3D-Printing Biodegradable PU/PAAM/Gel Hydrogel Scaffold with High Flexibility and Self-Adaptibility to Irregular Defects for Nonload-Bearing Bone Regeneration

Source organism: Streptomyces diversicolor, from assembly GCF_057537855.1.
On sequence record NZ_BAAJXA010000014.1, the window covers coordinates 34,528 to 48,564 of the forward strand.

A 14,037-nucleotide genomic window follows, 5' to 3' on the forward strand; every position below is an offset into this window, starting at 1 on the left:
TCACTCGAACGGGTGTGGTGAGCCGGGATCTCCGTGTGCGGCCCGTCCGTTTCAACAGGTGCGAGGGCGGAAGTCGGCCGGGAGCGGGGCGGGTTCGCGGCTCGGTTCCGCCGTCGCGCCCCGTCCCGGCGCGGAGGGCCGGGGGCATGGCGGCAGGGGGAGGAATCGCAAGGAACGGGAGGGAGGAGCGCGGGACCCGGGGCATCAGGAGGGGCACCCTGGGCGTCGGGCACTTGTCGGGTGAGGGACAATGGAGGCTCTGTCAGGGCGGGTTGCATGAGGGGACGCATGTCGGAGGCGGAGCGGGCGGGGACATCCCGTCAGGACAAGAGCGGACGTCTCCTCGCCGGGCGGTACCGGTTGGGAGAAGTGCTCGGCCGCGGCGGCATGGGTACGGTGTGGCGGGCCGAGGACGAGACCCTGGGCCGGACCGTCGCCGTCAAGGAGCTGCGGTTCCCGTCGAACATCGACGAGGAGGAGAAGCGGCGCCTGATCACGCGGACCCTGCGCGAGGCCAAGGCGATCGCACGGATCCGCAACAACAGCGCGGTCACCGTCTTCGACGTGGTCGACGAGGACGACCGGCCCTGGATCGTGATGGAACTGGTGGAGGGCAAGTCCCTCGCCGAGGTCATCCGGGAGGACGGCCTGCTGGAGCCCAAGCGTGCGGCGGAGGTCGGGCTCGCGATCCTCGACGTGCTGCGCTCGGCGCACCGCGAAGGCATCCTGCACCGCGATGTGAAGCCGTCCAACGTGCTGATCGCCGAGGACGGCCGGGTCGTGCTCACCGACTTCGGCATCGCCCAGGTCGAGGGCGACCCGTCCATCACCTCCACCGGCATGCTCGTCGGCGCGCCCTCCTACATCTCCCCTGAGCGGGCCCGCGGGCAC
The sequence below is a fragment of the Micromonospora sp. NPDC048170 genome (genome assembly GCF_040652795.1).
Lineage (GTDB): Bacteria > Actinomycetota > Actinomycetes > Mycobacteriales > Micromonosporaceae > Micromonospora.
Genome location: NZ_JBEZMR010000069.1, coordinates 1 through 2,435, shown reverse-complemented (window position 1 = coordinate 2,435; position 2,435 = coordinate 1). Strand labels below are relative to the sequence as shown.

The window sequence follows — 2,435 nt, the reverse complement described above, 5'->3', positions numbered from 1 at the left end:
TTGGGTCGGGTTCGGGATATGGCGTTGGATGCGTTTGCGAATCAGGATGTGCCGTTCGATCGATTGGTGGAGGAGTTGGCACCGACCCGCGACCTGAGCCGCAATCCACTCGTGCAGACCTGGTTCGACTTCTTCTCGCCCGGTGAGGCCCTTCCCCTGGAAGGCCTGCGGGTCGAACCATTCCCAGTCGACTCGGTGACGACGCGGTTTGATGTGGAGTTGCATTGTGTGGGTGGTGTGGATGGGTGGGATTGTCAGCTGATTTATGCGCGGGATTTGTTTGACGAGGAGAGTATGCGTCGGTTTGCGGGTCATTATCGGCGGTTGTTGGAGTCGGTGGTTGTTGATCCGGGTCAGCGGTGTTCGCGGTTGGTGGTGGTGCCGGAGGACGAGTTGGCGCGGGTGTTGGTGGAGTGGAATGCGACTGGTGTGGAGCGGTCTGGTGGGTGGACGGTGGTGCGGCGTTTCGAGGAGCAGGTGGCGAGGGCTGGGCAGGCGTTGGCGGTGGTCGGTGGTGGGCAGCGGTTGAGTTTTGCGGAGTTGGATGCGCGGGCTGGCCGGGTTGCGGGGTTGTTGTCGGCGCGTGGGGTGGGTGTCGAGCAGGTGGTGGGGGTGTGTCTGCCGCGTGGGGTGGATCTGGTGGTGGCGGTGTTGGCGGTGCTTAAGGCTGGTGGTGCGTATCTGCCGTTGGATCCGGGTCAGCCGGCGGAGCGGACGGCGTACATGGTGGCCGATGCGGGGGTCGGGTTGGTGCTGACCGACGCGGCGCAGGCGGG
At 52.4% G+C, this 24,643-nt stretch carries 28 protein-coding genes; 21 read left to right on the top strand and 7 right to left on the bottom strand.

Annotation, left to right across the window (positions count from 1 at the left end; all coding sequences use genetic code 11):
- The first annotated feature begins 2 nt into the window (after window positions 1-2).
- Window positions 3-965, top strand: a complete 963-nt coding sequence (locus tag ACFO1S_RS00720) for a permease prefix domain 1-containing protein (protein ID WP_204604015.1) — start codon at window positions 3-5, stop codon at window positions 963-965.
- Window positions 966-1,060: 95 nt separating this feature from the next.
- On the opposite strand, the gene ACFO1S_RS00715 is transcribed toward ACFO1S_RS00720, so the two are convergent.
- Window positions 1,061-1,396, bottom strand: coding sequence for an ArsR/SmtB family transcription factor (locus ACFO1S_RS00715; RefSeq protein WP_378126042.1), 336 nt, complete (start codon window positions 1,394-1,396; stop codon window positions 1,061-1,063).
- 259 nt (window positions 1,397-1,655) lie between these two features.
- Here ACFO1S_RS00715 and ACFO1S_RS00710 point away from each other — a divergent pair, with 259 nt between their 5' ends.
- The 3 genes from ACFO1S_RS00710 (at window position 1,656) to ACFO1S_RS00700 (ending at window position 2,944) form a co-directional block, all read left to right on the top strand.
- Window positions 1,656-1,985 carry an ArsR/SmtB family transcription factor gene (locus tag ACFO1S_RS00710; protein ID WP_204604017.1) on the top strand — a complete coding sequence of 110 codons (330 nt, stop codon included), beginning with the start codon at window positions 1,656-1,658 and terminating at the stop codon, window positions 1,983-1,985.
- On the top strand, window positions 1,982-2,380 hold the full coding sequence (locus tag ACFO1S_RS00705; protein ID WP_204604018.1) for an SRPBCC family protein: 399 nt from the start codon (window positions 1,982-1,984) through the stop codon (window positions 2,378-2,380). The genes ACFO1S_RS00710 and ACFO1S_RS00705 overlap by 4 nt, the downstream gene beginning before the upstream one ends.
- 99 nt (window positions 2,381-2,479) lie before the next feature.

A three-dimensional (3D) printed biodegradable hydrogel scaffold with a strong self-expanding ability to conform to the contour of irregular bone defects and be closely adjacent to host tissues is reported herein. The scaffold has a triple cross-linked network structure consisting of photo-cross-linked polyacrylamide (PAAM) and polyurethane (PU) as the primary IPN network and chemical cross-linked gelatin (Gel) as the secondary network, which confers the scaffold with good mechanical properties. The addition of PU in the polymerization process of acrylamide (AAM) can improve the ultraviolet (UV) photocuring efficiency of the hydrogel and incorporate abundant hydrogen bonds between the PAAM copolymer chain and the PU chain. The results show that the hydrogel scaffold contains regular structures with smooth morphology, excellent dimensional stability, and uniform aperture. The degradation rate of the hydrogel scaffold is controllable through adjusting cross-linking agents and can be up to about 60% after degradation for 28 days. More importantly, the rapid self-inflating characteristic of the scaffold in water, that is, the volume of hydrogel scaffold can increase to about 8 times that of their own in an hour and can generate a slight compressive stress on the surrounding host tissue, thus stimulating the reconstruction and growth of new bone tissues. The in vitro experiment indicates that the scaffold is nontoxic and biocompatible. The in vivo experiment shows that the PU/PAAM/Gel chemically cross-linked scaffold displays the desirable osteogenic capability. This UV-curable 3D printed self-adaptive and degradable hydrogel scaffold holds great potential for nonload-bearing bone repair.